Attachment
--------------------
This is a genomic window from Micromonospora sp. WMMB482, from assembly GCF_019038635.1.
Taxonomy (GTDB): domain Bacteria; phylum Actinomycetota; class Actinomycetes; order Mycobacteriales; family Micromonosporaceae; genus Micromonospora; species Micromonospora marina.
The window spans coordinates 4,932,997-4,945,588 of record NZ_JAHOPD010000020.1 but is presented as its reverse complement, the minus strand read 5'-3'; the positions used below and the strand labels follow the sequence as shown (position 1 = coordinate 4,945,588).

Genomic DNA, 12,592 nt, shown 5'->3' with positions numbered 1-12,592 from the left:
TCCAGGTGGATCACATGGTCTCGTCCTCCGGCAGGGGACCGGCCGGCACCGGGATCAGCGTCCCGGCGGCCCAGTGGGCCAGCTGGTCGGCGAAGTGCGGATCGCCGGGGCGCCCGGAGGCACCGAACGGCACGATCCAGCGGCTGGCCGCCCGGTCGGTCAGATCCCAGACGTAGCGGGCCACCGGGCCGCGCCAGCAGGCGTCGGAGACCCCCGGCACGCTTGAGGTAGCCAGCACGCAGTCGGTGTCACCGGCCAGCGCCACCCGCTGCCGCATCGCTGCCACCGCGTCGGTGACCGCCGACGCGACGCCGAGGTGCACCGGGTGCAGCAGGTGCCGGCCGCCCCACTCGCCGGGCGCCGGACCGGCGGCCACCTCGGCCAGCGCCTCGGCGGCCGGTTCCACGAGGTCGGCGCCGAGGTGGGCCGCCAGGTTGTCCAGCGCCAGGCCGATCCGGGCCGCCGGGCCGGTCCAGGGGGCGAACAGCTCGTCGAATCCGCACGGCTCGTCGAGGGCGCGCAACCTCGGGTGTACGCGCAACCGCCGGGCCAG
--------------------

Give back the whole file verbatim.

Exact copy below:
This is a genomic window from Micromonospora sp. WMMB482, from assembly GCF_019038635.1.
Taxonomy (GTDB): domain Bacteria; phylum Actinomycetota; class Actinomycetes; order Mycobacteriales; family Micromonosporaceae; genus Micromonospora; species Micromonospora marina.
The window spans coordinates 4,932,997-4,945,588 of record NZ_JAHOPD010000020.1 but is presented as its reverse complement, the minus strand read 5'-3'; the positions used below and the strand labels follow the sequence as shown (position 1 = coordinate 4,945,588).

Genomic DNA, 12,592 nt, shown 5'->3' with positions numbered 1-12,592 from the left:
TCCAGGTGGATCACATGGTCTCGTCCTCCGGCAGGGGACCGGCCGGCACCGGGATCAGCGTCCCGGCGGCCCAGTGGGCCAGCTGGTCGGCGAAGTGCGGATCGCCGGGGCGCCCGGAGGCACCGAACGGCACGATCCAGCGGCTGGCCGCCCGGTCGGTCAGATCCCAGACGTAGCGGGCCACCGGGCCGCGCCAGCAGGCGTCGGAGACCCCCGGCACGCTTGAGGTAGCCAGCACGCAGTCGGTGTCACCGGCCAGCGCCACCCGCTGCCGCATCGCTGCCACCGCGTCGGTGACCGCCGACGCGACGCCGAGGTGCACCGGGTGCAGCAGGTGCCGGCCGCCCCACTCGCCGGGCGCCGGACCGGCGGCCACCTCGGCCAGCGCCTCGGCGGCCGGTTCCACGAGGTCGGCGCCGAGGTGGGCCGCCAGGTTGTCCAGCGCCAGGCCGATCCGGGCCGCCGGGCCGGTCCAGGGGGCGAACAGCTCGTCGAATCCGCACGGCTCGTCGAGGGCGCGCAACCTCGGGTGTACGCGCAACCGCCGGGCCAG